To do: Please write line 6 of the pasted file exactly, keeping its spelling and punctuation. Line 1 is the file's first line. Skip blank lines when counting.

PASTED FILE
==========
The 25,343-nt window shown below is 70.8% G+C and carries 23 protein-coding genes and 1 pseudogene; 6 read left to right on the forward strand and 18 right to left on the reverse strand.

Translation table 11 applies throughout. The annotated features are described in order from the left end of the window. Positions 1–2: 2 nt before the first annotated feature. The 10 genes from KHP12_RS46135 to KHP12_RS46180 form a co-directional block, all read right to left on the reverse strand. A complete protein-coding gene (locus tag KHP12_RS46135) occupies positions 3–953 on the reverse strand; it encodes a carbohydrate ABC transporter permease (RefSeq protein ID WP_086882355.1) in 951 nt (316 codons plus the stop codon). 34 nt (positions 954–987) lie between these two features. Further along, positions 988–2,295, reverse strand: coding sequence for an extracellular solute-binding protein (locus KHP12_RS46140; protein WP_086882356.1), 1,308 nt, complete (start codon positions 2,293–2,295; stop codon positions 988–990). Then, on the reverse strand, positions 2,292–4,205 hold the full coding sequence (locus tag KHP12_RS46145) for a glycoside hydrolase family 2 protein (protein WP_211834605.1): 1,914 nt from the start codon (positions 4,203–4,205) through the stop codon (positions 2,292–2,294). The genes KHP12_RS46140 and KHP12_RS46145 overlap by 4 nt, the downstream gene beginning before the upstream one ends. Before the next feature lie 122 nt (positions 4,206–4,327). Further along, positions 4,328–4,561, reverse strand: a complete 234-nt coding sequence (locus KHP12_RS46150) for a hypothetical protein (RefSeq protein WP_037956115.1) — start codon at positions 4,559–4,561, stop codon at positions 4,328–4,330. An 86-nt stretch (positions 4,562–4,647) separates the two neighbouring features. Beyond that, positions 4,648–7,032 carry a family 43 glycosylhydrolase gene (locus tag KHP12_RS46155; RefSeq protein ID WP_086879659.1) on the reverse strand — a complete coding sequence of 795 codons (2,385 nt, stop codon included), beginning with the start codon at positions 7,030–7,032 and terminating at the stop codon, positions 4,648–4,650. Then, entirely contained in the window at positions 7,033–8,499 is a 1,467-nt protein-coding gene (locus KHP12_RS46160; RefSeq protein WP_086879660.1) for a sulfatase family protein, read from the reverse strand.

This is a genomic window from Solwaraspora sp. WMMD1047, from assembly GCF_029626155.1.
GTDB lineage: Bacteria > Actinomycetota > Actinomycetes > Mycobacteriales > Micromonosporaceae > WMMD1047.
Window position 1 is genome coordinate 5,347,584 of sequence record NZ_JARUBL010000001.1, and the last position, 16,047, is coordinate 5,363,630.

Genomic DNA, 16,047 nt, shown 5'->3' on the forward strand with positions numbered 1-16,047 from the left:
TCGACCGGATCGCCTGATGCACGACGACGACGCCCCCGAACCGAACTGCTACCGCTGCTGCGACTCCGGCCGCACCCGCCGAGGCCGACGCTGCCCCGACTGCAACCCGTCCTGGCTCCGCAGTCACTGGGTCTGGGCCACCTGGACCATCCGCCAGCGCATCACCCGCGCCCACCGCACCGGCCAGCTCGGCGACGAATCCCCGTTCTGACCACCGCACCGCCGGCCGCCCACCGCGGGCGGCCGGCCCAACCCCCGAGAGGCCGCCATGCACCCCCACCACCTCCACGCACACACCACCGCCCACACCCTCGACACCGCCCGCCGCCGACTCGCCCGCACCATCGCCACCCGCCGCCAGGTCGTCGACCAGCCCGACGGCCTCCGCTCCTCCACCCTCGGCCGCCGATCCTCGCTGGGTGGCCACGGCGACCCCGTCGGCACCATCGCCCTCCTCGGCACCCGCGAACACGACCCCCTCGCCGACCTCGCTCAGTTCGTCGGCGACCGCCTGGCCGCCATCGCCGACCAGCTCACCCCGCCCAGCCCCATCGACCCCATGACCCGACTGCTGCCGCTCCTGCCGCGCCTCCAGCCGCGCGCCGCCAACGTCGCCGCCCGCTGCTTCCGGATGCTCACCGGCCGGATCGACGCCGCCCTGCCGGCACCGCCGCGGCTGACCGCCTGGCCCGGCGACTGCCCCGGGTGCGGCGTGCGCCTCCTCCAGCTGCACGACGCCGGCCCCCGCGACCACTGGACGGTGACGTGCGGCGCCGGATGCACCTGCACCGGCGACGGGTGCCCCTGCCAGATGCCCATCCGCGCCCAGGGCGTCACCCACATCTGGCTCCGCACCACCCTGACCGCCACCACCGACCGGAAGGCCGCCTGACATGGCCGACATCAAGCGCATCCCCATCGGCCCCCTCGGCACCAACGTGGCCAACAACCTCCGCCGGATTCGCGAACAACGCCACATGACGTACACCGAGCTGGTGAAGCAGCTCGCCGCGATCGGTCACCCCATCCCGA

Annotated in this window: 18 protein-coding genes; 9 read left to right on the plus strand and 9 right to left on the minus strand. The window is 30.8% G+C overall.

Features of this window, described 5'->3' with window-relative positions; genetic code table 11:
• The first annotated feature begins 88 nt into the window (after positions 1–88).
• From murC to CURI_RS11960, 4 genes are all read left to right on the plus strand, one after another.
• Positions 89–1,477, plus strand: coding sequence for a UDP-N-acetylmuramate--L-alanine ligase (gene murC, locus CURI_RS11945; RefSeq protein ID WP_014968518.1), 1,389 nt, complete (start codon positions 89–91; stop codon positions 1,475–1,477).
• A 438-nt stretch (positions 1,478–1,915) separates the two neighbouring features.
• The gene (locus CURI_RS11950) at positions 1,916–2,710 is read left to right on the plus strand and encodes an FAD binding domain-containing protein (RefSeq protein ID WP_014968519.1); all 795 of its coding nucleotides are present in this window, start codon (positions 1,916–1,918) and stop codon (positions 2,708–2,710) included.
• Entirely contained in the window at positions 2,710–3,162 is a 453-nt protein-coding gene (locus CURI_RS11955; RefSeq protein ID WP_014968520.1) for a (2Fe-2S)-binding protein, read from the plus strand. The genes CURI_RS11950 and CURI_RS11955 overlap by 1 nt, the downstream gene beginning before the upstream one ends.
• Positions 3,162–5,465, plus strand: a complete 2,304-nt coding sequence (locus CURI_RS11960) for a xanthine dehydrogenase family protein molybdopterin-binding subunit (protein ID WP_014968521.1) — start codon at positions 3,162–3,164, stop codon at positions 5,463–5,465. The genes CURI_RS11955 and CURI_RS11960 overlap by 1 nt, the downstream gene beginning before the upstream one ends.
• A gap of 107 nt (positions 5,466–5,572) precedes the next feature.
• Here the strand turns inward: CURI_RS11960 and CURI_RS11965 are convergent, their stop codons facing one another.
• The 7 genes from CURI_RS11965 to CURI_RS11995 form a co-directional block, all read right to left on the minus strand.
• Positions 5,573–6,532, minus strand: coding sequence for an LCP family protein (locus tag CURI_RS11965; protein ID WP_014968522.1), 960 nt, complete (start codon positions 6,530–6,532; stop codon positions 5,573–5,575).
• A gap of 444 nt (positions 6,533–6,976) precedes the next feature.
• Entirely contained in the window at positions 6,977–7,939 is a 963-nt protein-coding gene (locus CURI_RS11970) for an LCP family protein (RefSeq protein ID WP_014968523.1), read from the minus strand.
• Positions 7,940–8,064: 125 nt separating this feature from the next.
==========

Genomic DNA, 16,047 nt, shown 5'->3' on the forward strand with positions numbered 1-16,047 from the left: